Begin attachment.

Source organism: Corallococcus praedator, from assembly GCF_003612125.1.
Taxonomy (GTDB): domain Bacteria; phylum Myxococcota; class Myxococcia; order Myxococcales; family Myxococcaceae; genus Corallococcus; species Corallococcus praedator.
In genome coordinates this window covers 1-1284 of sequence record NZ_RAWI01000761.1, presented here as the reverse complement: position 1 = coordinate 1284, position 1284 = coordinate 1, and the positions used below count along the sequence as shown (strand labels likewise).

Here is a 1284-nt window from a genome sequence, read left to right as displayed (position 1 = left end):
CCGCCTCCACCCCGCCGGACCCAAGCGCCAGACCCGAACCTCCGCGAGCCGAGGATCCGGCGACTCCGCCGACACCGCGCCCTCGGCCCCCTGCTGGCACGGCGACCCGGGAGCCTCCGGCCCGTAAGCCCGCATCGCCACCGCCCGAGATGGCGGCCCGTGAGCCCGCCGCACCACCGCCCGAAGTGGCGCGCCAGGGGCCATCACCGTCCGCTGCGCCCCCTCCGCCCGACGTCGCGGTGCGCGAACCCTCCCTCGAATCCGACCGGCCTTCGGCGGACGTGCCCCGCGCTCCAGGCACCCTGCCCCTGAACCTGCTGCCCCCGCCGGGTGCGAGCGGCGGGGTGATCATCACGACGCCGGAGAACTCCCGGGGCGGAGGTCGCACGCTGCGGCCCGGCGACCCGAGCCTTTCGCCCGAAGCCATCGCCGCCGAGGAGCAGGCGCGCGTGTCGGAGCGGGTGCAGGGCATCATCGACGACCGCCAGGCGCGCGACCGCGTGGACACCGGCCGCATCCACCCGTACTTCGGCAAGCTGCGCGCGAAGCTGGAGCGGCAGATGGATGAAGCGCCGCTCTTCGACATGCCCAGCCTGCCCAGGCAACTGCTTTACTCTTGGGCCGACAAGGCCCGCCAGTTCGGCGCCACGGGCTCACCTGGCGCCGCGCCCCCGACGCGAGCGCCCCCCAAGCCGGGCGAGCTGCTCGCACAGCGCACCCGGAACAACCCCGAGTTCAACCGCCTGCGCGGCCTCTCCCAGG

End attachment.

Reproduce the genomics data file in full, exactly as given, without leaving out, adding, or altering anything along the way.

Source organism: Corallococcus praedator, from assembly GCF_003612125.1.
Taxonomy (GTDB): domain Bacteria; phylum Myxococcota; class Myxococcia; order Myxococcales; family Myxococcaceae; genus Corallococcus; species Corallococcus praedator.
In genome coordinates this window covers 1-1284 of sequence record NZ_RAWI01000761.1, presented here as the reverse complement: position 1 = coordinate 1284, position 1284 = coordinate 1, and the positions used below count along the sequence as shown (strand labels likewise).

Here is a 1284-nt window from a genome sequence, read left to right as displayed (position 1 = left end):
CCGCCTCCACCCCGCCGGACCCAAGCGCCAGACCCGAACCTCCGCGAGCCGAGGATCCGGCGACTCCGCCGACACCGCGCCCTCGGCCCCCTGCTGGCACGGCGACCCGGGAGCCTCCGGCCCGTAAGCCCGCATCGCCACCGCCCGAGATGGCGGCCCGTGAGCCCGCCGCACCACCGCCCGAAGTGGCGCGCCAGGGGCCATCACCGTCCGCTGCGCCCCCTCCGCCCGACGTCGCGGTGCGCGAACCCTCCCTCGAATCCGACCGGCCTTCGGCGGACGTGCCCCGCGCTCCAGGCACCCTGCCCCTGAACCTGCTGCCCCCGCCGGGTGCGAGCGGCGGGGTGATCATCACGACGCCGGAGAACTCCCGGGGCGGAGGTCGCACGCTGCGGCCCGGCGACCCGAGCCTTTCGCCCGAAGCCATCGCCGCCGAGGAGCAGGCGCGCGTGTCGGAGCGGGTGCAGGGCATCATCGACGACCGCCAGGCGCGCGACCGCGTGGACACCGGCCGCATCCACCCGTACTTCGGCAAGCTGCGCGCGAAGCTGGAGCGGCAGATGGATGAAGCGCCGCTCTTCGACATGCCCAGCCTGCCCAGGCAACTGCTTTACTCTTGGGCCGACAAGGCCCGCCAGTTCGGCGCCACGGGCTCACCTGGCGCCGCGCCCCCGACGCGAGCGCCCCCCAAGCCGGGCGAGCTGCTCGCACAGCGCACCCGGAACAACCCCGAGTTCAACCGCCTGCGCGGCCTCTCCCAGG